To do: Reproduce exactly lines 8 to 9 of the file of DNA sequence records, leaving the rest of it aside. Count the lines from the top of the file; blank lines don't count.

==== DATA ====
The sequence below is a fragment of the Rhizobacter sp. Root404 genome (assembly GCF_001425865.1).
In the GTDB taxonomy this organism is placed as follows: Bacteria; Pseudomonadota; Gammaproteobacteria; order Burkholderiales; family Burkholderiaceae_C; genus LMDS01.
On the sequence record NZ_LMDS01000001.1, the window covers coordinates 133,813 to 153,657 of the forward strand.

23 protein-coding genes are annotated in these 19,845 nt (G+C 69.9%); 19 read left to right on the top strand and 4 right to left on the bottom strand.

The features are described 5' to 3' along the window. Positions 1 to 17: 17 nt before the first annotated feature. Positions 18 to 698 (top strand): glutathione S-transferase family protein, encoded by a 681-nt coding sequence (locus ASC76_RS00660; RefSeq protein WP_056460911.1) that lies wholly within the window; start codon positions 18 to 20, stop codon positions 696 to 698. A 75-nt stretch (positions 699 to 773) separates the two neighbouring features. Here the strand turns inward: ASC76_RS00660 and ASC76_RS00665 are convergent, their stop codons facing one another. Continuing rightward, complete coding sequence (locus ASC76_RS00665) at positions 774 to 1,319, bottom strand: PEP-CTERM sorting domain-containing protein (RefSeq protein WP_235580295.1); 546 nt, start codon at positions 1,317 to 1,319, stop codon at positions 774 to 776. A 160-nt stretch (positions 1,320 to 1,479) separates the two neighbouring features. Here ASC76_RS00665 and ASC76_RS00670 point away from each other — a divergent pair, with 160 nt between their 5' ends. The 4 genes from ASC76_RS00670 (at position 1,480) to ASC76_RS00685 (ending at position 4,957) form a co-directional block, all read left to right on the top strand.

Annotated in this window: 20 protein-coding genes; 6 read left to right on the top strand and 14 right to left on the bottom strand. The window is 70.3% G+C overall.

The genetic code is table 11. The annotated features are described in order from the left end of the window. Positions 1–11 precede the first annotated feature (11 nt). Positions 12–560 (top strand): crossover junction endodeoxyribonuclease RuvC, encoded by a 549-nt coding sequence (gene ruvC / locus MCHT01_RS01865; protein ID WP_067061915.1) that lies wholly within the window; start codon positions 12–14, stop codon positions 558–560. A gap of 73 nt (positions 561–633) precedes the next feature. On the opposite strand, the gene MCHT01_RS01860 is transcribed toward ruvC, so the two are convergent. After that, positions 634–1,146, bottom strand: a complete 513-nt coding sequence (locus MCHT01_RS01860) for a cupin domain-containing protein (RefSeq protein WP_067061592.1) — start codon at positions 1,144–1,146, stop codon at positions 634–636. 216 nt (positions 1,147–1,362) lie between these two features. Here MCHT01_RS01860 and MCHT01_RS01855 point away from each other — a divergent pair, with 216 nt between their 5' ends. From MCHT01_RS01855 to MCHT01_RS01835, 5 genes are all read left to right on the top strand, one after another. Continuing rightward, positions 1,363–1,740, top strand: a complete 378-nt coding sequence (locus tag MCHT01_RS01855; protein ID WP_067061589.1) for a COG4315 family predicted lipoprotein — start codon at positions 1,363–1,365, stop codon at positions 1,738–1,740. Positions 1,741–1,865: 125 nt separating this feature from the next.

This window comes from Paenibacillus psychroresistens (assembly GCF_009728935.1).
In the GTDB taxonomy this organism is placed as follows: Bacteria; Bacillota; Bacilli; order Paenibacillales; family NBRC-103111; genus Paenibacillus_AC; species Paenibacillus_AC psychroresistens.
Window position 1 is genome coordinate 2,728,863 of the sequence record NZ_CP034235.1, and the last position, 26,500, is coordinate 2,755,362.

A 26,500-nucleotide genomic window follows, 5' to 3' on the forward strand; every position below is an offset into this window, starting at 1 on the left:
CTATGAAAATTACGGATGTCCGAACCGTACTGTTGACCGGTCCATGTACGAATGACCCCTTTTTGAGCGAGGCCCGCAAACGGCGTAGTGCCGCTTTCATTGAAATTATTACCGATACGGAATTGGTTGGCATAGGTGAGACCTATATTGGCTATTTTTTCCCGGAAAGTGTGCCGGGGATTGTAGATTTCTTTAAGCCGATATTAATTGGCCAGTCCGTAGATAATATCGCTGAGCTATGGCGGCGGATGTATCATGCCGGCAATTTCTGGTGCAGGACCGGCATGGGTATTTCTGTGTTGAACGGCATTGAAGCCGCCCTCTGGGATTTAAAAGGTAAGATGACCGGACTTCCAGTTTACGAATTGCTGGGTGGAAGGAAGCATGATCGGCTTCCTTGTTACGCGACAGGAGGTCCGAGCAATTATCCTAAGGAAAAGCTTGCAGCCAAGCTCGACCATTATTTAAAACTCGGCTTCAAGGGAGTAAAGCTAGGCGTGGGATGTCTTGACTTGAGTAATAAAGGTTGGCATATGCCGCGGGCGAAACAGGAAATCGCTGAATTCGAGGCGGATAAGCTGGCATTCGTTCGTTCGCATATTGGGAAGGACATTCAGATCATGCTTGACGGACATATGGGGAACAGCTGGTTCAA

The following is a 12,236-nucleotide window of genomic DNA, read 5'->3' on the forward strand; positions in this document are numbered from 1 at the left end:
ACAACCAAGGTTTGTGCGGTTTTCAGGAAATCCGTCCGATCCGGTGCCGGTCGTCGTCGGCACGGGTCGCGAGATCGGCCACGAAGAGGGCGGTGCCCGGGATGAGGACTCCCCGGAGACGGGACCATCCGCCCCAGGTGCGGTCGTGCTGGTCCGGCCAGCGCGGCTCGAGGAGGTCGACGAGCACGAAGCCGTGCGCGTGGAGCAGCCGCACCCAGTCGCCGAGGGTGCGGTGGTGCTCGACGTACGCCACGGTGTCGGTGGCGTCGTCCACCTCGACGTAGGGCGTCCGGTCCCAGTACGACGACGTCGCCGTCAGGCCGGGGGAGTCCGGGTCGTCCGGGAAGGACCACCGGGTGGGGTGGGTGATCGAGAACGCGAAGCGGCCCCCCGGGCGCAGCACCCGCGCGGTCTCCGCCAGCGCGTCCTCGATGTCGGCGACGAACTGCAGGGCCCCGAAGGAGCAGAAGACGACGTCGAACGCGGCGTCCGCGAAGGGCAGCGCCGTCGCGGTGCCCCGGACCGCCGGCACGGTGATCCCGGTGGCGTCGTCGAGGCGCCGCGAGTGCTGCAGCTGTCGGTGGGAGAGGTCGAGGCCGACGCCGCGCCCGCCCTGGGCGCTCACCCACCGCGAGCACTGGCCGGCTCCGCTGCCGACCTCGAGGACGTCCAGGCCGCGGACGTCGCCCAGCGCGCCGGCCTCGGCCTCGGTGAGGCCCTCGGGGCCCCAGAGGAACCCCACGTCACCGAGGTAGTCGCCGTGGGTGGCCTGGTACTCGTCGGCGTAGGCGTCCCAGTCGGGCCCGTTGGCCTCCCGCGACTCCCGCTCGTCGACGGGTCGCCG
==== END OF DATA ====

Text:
This window comes from Paenibacillus psychroresistens (assembly GCF_009728935.1).
In the GTDB taxonomy this organism is placed as follows: Bacteria; Bacillota; Bacilli; order Paenibacillales; family NBRC-103111; genus Paenibacillus_AC; species Paenibacillus_AC psychroresistens.